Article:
Emi d'Escrivan-Nott

Skyfall and the power of the penis.

The Latest James Bond film is a feminist critic’s dream. It is so sumptuously Freudian and so deliciously self aware in it’s overt sexism and castration anxiety themes that it makes me both incredibly indignant and also.. kind of impressed. The Bond franchise is essentially about how funtastic it is to have a penis, but I feel that Mendes is the one director who has captured exactly what the series is about. The film spectacularly encapsulates everything that is wrong about the treatment of women in Hollywood cinema. The three main female characters drive the plot as a result of how they damage the male ego. The Eve character begins by metaphorically castrating Bond at M’s command, Bond then makes her a sexual object in order to dominate her into submission. She becomes a tight-dress-wearing, high-heeled-clad, walking and (barely) talking vagina. M is pursued by an ex agent, brilliantly played by Javier Bardem, who is plagued by a blatant Oedipus complex and is also the cause of Bond’s demise. Lastly the character of Severine betrays the villain of the piece by helping Bond. All of these women are systematically punished. M is killed, Severine is killed and Eve is most cruelly punished than the rest as she is relegated to a desk job, taken off ‘the field’ and placed under Bond and the Ralph Fiennes character who takes over M’s job. Watching Bond is almost as hysterical as watching any number of Hitchcock films which reveal a deep seeded hatred of women and violent fantasies which result in their domination.

By stating this I am not by any means detracting from how visually stunning the film is and what an achievement it is. Down to the most mundane filmic technique it is truly  PERFECTION. The point I am trying to make is that this film lives up to everything I associate with the Bond franchise and more in the worst kind of way. What I find most upsetting though, is that there isn’t a female Bond equivalent which makes me as excited about having a vagina as this franchise makes men of having a penis. And no, Charlie’s Angels doesn’t count.

By Emi d’Escrivan-Nott


3 thoughts on “Skyfall and the power of the penis.

  1. Right. Lots to be said.

    Firstly, this is a James Bond film. An obvious point? Necessary, since all this ‘castration’ imagery is nothing more than the fantasy of an English student. Bond is shot. This kind of freudian imagery is, quite simply, not there. It’s a plot point. It’s tense, exciting, and it isn’t new either – Bond has been ‘killed’ more than once in the franchise (I’m assuming your ‘views’ on the ‘franchise’ are based just on the recent instalments).

    ‘Bond then makes her into a sexual object in order to dominate her into submission’. Except, he doesn’t. She turns up at his hotel in Macau and voluntarily shaves him. Yes, she wears a tight dress in the Casino scene. It is a casino. So is every other woman in the room. She needs to fit in. She is a spy.
    ‘She becomes a (barely) talking vagina.’ – Quite the opposite in fact, she breaks the mould of Bond girls by NOT making love to him on demand. You’re the only one bringing up her ladyhood.

    It’s far too easy to look at her subsequent office role as some kind of sexist relegation. Not only is she playing an iconic character, but the most empowered, formidable incarnation of that character yet – we’ve seen her in the field. In a climate where women’s job prospects are unjustly inferior to men’s, we’re seeing a woman in one of the most superior positions (she’s secretary to the head of MI6 for christ’s sake), and we’ve seen her ‘kick ass’. We’re shown that a women in the ‘office’ job is more than just a secretary.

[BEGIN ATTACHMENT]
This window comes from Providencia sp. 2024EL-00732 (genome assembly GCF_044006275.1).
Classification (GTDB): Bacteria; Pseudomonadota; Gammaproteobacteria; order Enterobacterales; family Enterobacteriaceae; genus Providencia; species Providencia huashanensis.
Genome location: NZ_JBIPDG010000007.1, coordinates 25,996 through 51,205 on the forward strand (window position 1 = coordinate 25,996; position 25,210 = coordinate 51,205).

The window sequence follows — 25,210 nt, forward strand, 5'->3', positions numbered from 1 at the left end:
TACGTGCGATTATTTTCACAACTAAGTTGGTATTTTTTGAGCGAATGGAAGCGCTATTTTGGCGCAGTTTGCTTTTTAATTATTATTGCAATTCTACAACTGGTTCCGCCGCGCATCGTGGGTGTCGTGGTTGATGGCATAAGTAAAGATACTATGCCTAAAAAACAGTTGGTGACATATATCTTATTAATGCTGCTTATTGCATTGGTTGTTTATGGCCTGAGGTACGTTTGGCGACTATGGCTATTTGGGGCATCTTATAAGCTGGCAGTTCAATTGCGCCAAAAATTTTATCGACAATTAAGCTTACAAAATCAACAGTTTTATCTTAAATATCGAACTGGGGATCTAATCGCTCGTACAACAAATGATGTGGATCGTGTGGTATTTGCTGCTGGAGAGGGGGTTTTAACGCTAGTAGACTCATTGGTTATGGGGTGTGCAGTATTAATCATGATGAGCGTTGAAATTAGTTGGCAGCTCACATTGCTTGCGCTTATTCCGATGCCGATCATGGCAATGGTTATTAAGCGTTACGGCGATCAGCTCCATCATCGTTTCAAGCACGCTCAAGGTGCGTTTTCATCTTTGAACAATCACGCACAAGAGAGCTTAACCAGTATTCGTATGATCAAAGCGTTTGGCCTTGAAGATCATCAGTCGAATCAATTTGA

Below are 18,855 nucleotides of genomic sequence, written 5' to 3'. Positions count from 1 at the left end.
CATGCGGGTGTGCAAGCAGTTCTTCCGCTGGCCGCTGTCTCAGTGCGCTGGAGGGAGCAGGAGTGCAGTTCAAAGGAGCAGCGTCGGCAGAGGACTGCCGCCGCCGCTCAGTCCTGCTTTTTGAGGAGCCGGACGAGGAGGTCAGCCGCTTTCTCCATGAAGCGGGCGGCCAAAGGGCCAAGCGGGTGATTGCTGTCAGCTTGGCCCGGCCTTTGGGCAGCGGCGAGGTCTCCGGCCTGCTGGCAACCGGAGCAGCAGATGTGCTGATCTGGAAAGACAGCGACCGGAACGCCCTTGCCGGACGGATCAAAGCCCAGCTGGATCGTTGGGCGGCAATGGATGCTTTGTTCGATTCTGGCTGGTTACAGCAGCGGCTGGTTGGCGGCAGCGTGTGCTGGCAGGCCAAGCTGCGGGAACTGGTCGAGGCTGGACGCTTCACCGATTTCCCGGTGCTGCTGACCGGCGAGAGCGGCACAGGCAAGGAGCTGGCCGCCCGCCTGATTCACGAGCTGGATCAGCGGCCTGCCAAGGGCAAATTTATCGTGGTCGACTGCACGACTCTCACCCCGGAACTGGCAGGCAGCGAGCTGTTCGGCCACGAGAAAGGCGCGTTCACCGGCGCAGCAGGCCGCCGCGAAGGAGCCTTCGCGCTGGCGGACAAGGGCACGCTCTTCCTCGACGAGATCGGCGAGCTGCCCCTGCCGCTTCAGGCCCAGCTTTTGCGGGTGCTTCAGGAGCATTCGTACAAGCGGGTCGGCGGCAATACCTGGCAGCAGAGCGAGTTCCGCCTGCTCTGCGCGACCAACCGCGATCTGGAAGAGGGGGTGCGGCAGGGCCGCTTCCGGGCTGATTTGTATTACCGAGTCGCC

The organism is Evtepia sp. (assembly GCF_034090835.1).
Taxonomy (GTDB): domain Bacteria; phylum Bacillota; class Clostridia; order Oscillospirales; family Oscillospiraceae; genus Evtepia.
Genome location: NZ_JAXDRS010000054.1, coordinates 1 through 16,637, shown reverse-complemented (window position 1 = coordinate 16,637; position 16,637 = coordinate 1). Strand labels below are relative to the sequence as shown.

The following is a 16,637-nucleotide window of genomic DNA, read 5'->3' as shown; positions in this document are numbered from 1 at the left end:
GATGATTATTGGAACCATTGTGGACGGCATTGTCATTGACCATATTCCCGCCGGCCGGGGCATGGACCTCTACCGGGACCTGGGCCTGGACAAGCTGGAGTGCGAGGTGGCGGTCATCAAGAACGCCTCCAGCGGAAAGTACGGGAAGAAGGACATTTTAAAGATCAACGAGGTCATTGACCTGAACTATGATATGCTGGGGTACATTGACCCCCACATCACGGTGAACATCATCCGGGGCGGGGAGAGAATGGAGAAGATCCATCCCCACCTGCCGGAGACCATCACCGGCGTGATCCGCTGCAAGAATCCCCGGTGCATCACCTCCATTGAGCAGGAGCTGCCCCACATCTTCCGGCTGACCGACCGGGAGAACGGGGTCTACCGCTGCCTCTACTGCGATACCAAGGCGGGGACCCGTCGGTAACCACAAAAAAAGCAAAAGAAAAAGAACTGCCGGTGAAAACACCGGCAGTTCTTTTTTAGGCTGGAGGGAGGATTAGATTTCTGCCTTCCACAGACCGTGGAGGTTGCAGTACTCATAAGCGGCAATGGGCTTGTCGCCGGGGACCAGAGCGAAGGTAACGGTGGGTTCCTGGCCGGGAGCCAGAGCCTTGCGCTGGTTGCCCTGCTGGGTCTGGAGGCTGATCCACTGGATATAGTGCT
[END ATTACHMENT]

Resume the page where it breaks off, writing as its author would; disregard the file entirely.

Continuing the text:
M dies. Yes, she does. She has also been the most authoritative person in the series for seven films. And the only person to directly call Bond a ‘sexist misogynistic dinosaur’ (Goldeneye, 1995. I suggest you watch it.) Her death is no kind of a punishment for ‘being a woman’, the producers are simply dispensing with a character who has been around for slightly too long. Gender doesn’t come into it.

    The main thing you seem to have forgotten is that a James Bond film is never supposed to act as some kind of social commentary. It is a parody, and yes, the character errs on the wrong side of sexism. He’s supposed to be a tad reprehensible. And above all, he is a caricature. When he slips into the shower with Bérénice Lim Marlohe, no man in the audience is seeing art imitating life. We raise an eyebrow at James Bond because we know, above all, that he is ridiculous.

  2. Obviously I disagree, (This is Emi by the way). Film is always a social commentary, regardless of how ridiculous or not. Also the freudian imagery is not the imaginings of an english student, it’s my interpretation and how I viewed the film. I am entitled to make a commentary on a film as it is based on OPINION. And no my views are not on recent instalments only, I’m a film student so I do do my research.
    Thanks for that.
    Let me remind you that the point of this blog is that it’s an open space for people to express their views, I appreciate your comments but you write with unnecessary agression, you’ve obviously missed the point of this blog.


  3. Just to specify on my film being a social commentary point, before you take it out of context, let me clarify. Regardless of wether it’s Scary Movie 5 or citizen Kane films reflect the culture and society that they emerge from. You can’t deal with a medium like film and not let it be coloured by the people that make it and the events which surround it.
    I hope this clarifies my views for you

    If you’d like to lend some constructive criticism or you would like to question me about something rather than attack me then here is my email emilia.descrivan@gmail.com. Feel free to write.

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